Saturday, April 4, 2020

Dreams and Memories during pandemic


This “stay at home” time has dramatically slowed down our fast pacing rhythm of everyday life and besides following scary news how the pandemic is taking over more and more not yet red colored spots on world’s map, forces to think how this could happen. I found thought provoking a view of British environmental journalist Gaia Vince (https://wanderinggaia.com/ )who argues that this COVID-19 pandemic is a human creation. This pandemic spread precisely because of species we are in our biosphere, and because the planet we created.

We dominate and alter the local and global ecosystem cumulatively to suit our lifestyles and improve our survival, including habitat loss for other species, introduction of invasive species, climate change, industrial-scale hunting, burning, planting, infrastructure replacement, and countless other modifications. Humans currently threaten 1 million of the world’s 8 million species. while other species do not naturally cause extinctions (with rare exceptions). Wild animal and plant products are being extracted from intact ecosystems at an unprecedented rate. As we plunder these wild-lands for the resources we value, we disrupt established ecological niches, including those of pathogen and host. Viruses and bacteria that evolved life cycles in a wild animal get opportunistic exposure to humans. 75% of the new diseases affecting us in the past 30 years have animal origins. Communities adjacent to exploited rain-forests, with their wild animal markets, are the first affected by novel diseases, such as Ebola, HIV, MERS, SARS, and, most recently, COVID-19.

Humans now operate as a globalized network of over 7.5 billion hyper-connected individuals: We have effectively become a super-organism in our interactions with the natural world. However, we are still a part of the biosphere and as we blunder into ecosystems, we must be mindful of the greater systems that we are all a part of. A tweak to one part of the network can have far reaching consequences (good or bad) for us all. COVID-19 has exposed every type of oppressive/exploitative condition/relation. Every inequity explodes and festers by the spread of virus. Nothing remains contained as this catastrophe blasts forward.

Everybody must find a way how to resist, how to overcome anxiety, fear, hopelessness at times like these. History tells us that needle arts appeared as responses to collective trauma. In Ireland, during the famine of the 1840s, philanthropists across the country established crochet schools; they trained impoverished farming families to make lace for export in a relief scheme that grew into an art form. During WWII in London, people sheltering from the blitz were encouraged to pass the time by knitting.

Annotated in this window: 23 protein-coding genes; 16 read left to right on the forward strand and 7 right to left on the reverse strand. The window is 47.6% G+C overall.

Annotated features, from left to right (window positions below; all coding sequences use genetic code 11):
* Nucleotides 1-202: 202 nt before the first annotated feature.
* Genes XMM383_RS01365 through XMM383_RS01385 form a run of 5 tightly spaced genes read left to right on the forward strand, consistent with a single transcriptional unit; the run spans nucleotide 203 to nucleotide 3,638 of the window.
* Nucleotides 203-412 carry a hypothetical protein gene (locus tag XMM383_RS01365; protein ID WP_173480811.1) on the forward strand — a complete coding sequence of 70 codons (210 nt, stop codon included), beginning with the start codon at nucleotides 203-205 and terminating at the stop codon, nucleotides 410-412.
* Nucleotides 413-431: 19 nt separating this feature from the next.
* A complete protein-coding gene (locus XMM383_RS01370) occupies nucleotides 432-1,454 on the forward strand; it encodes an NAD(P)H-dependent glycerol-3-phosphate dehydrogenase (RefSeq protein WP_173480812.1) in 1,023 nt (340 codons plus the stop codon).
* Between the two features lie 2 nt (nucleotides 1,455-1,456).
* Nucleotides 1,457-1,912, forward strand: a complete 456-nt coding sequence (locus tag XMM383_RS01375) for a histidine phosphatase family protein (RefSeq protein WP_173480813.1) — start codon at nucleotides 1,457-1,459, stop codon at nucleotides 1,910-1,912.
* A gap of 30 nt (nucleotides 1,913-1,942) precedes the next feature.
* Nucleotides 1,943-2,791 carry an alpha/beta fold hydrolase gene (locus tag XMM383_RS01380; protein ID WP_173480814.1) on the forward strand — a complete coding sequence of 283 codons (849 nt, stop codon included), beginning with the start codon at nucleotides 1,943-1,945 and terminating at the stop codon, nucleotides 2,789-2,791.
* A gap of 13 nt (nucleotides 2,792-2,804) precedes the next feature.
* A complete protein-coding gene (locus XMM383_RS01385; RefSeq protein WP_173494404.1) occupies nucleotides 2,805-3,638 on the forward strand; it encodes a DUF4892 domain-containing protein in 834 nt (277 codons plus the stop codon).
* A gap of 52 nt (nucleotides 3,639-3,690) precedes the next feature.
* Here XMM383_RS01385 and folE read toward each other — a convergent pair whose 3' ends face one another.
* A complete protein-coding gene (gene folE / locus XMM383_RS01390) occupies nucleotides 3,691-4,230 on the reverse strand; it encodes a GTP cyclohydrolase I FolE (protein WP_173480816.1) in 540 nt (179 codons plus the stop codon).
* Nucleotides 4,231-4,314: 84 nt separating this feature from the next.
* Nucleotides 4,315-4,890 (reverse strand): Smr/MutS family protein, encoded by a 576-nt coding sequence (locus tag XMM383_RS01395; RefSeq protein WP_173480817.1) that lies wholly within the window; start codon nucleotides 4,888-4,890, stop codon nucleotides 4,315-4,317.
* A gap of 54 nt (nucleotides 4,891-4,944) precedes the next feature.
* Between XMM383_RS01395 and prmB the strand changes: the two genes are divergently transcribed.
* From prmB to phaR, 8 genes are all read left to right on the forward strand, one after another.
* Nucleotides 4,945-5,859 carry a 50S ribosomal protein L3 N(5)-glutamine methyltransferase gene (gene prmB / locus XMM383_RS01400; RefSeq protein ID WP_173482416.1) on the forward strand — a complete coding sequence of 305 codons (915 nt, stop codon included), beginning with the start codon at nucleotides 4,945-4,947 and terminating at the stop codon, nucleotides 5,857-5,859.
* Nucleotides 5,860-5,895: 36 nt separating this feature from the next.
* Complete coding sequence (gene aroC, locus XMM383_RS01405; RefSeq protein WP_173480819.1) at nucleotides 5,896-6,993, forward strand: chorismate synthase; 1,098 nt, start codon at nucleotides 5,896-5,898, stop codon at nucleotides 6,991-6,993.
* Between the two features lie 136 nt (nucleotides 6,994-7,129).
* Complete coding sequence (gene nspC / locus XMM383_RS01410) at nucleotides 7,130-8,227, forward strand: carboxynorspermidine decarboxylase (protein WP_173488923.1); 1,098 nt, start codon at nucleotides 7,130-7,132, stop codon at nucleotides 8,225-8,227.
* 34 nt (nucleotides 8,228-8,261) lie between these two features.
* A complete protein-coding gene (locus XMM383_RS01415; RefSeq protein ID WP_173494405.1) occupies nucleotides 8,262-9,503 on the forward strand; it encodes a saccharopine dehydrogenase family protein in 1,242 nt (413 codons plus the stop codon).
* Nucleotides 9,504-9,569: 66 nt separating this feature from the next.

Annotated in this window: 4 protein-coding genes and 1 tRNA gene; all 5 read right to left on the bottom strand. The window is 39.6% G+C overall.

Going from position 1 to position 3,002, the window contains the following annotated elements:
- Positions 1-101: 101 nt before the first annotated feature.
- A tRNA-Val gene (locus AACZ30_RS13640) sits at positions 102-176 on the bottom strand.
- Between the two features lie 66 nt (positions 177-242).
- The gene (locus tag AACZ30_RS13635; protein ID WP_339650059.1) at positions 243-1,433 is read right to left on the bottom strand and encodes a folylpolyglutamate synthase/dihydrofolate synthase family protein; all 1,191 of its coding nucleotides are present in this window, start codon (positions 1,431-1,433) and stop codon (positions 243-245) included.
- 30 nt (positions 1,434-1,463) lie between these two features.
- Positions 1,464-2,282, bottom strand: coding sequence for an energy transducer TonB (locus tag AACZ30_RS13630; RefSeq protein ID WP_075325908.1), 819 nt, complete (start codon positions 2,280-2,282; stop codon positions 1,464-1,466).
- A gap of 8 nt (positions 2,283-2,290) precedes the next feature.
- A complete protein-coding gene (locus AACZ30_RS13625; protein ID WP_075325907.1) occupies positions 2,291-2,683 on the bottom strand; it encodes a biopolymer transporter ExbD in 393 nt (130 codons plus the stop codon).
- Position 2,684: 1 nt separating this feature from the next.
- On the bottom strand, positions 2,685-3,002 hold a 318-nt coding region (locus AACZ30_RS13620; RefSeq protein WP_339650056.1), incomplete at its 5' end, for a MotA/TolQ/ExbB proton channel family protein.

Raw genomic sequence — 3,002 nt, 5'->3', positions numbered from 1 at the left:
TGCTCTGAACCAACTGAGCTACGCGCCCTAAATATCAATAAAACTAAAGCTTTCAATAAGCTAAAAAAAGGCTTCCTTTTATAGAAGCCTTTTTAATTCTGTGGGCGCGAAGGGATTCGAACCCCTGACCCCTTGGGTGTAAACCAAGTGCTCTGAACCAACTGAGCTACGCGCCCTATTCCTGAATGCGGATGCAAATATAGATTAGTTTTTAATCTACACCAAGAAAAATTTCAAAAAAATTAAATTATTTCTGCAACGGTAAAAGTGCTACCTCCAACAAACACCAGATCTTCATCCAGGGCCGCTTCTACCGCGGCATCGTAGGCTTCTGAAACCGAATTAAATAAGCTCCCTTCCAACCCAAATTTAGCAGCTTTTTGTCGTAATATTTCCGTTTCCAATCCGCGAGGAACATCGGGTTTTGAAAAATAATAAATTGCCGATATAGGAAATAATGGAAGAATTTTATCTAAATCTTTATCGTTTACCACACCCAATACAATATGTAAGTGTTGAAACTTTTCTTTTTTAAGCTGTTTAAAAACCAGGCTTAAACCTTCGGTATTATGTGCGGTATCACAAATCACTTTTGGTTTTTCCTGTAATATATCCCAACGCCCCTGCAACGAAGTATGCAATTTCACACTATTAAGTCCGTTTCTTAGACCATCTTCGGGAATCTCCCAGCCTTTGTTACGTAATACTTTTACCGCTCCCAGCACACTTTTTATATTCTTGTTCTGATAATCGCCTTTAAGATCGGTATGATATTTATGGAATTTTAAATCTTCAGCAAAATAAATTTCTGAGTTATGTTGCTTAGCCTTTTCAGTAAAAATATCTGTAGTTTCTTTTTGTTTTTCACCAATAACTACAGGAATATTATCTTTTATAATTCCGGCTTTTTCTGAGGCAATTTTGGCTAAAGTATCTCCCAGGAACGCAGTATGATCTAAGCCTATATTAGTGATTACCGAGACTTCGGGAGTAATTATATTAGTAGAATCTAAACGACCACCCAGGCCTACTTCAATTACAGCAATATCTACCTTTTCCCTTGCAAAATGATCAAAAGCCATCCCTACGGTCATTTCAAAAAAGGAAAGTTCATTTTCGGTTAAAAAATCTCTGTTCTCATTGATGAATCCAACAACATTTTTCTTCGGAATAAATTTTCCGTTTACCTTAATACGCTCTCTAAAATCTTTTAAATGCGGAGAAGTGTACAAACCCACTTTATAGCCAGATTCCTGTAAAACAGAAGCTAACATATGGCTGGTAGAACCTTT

Numbers of COVID-19 cases grow exponentially. When crocheting hyperbolic plane, the number of stitches grow exponentially. Everybody who is participating now in the project to create installation Dreams and Memories has experienced this exponential growth in very tactile way. Original idea of creating a meditative piece about our dreams and memories, about past and future unexpectedly has acquired another dimension – dimension of our social connectivity and impact on each other lives. Be strong, be healthy! And if you have an opportunity -- put the memory of a resilience during this pandemic into some creative piece.
PS - these are pieces put together from what I have now here in Ithaca - thank you all who have submitted! Riga Biennale is currently postponed until further notice giving us more time to reflect, dream, remember, crochet...

Saturday, March 14, 2020

The Modern Thread

Have you heard about Marie Cuttoli? I have not until my recent visit to Barnes Foundation where I was fortunate to see exhibit The Modern Thread from Miro to Man Ray. I was fortunate a) because it is great exhibit; b) Barnes Foundation is temporarily closed due to Covid-19 pandemic.